Please Call Me by My True Names – Thich Nhat Hanh

Please Call Me by My True Names

I have a poem for you. This poem is about three of us.  
The first is a twelve-year-old girl, one of the boat  
people crossing the Gulf of Siam. She was raped by a  
sea pirate, and after that she threw herself into the  
sea. The second person is the sea pirate, who was born  
in a remote village in Thailand. And the third person  
is me. I was very angry, of course. But I could not take  
sides against the sea pirate. If I could have, it would  
have been easier, but I couldn't. I realized that if I  
had been born in his village and had lived a similar life  
- economic, educational, and so on - it is likely that I  
would now be that sea pirate. So it is not easy to take  
sides. Out of suffering, I wrote this poem. It is called  
"Please Call Me by My True Names," because I have many names,  
and when you call me by any of them, I have to say, "Yes."

Don't say that I will depart tomorrow -- 
even today I am still arriving.

Look deeply: every second I am arriving 
to be a bud on a Spring branch, 
to be a tiny bird, with still-fragile wings, 
learning to sing in my new nest, 
to be a caterpillar in the heart of a flower, 
to be a jewel hiding itself in a stone.

I still arrive, in order to laugh and to cry, 
to fear and to hope.

The rhythm of my heart is the birth and death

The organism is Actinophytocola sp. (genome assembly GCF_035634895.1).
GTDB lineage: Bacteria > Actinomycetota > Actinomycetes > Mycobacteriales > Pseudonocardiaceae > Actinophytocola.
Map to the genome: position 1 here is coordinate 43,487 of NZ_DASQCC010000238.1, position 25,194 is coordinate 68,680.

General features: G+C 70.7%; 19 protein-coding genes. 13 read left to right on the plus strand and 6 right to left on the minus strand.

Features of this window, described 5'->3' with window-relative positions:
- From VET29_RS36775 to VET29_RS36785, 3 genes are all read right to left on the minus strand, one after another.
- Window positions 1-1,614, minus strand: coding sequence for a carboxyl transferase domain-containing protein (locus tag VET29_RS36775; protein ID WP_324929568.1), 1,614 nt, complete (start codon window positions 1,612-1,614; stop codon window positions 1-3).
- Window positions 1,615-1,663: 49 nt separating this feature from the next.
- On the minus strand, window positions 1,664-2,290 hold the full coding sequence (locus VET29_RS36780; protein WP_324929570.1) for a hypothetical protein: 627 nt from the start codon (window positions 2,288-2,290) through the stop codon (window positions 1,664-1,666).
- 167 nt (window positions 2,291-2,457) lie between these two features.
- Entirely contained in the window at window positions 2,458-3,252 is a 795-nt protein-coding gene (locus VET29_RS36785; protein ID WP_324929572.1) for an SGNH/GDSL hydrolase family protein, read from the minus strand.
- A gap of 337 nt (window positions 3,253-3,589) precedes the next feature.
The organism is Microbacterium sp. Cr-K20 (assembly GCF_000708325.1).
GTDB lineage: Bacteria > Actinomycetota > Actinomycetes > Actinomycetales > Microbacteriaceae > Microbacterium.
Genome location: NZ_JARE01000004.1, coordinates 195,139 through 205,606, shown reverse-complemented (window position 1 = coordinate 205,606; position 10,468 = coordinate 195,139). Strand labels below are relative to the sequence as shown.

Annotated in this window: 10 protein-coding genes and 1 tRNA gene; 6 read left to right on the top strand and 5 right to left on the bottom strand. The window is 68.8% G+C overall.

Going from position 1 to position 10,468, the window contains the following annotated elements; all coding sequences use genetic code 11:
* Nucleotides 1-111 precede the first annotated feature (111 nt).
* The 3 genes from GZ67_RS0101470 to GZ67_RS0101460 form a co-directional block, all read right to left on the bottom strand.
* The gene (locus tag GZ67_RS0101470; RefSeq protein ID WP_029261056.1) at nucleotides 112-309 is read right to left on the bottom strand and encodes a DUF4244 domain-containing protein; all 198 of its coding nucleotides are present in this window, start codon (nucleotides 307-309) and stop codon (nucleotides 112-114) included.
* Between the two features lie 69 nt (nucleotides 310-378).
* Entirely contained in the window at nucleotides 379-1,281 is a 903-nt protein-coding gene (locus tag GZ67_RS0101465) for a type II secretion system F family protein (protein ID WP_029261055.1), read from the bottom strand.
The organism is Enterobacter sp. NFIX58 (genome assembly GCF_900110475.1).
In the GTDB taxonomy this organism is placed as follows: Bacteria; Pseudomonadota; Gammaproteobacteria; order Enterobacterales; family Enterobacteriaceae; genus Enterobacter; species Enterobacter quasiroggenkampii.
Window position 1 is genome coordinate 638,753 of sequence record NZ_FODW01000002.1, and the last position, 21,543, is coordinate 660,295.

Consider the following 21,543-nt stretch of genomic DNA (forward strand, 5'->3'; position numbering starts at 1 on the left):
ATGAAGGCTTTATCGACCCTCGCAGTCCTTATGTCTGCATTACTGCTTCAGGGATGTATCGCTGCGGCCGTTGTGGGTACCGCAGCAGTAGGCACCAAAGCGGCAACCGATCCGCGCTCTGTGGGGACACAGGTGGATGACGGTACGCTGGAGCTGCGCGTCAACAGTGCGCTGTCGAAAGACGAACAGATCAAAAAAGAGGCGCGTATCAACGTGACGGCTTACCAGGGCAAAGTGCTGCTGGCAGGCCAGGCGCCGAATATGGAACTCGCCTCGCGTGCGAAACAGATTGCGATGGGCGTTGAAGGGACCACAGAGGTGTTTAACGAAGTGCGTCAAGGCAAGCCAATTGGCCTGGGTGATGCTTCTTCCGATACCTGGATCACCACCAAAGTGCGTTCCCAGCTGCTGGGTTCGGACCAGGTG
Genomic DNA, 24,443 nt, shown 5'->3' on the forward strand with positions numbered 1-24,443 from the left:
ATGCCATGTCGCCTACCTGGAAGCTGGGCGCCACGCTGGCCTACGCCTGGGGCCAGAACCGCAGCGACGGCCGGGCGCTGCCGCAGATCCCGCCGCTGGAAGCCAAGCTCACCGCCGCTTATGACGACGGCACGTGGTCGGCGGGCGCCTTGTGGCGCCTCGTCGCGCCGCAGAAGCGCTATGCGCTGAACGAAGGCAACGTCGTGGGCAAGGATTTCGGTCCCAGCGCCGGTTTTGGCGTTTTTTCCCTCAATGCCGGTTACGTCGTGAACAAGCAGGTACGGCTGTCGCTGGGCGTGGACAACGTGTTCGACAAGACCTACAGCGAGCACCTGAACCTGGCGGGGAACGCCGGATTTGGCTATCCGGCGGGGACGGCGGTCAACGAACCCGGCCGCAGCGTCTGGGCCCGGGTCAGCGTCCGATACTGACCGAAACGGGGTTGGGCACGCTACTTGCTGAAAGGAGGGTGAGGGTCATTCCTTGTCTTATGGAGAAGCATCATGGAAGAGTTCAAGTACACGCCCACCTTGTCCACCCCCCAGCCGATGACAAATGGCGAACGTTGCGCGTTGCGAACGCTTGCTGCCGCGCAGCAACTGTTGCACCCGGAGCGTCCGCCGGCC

of all that is alive.

I am the mayfly metamorphosing 
on the surface of the river. 
And I am the bird 
that swoops down to swallow the mayfly.

I am the frog swimming happily 
in the clear water of a pond. 
And I am the grass-snake 
that silently feeds itself on the frog.

I am the child in Uganda, all skin and bones, 
my legs as thin as bamboo sticks. 
And I am the arms merchant, 
selling deadly weapons to Uganda.

I am the twelve-year-old girl, 
refugee on a small boat, 
who throws herself into the ocean 
after being raped by a sea pirate. 
And I am the pirate, 
my heart not yet capable 
of seeing and loving.

I am a member of the politburo, 
with plenty of power in my hands. 
And I am the man who has to pay 
his "debt of blood" to my people 
dying slowly in a forced-labor camp.

My joy is like Spring, so warm 
it makes flowers bloom all over the Earth. 
My pain is like a river of tears, 
so vast it fills the four oceans.

Please call me by my true names, 
so I can hear all my cries and my laughter at once, 
so I can see that my joy and pain are one.

Please call me by my true names, 
so I can wake up, 
and so the door of my heart 
can be left open, 
the door of compassion.

~Thich Nhat Hanh
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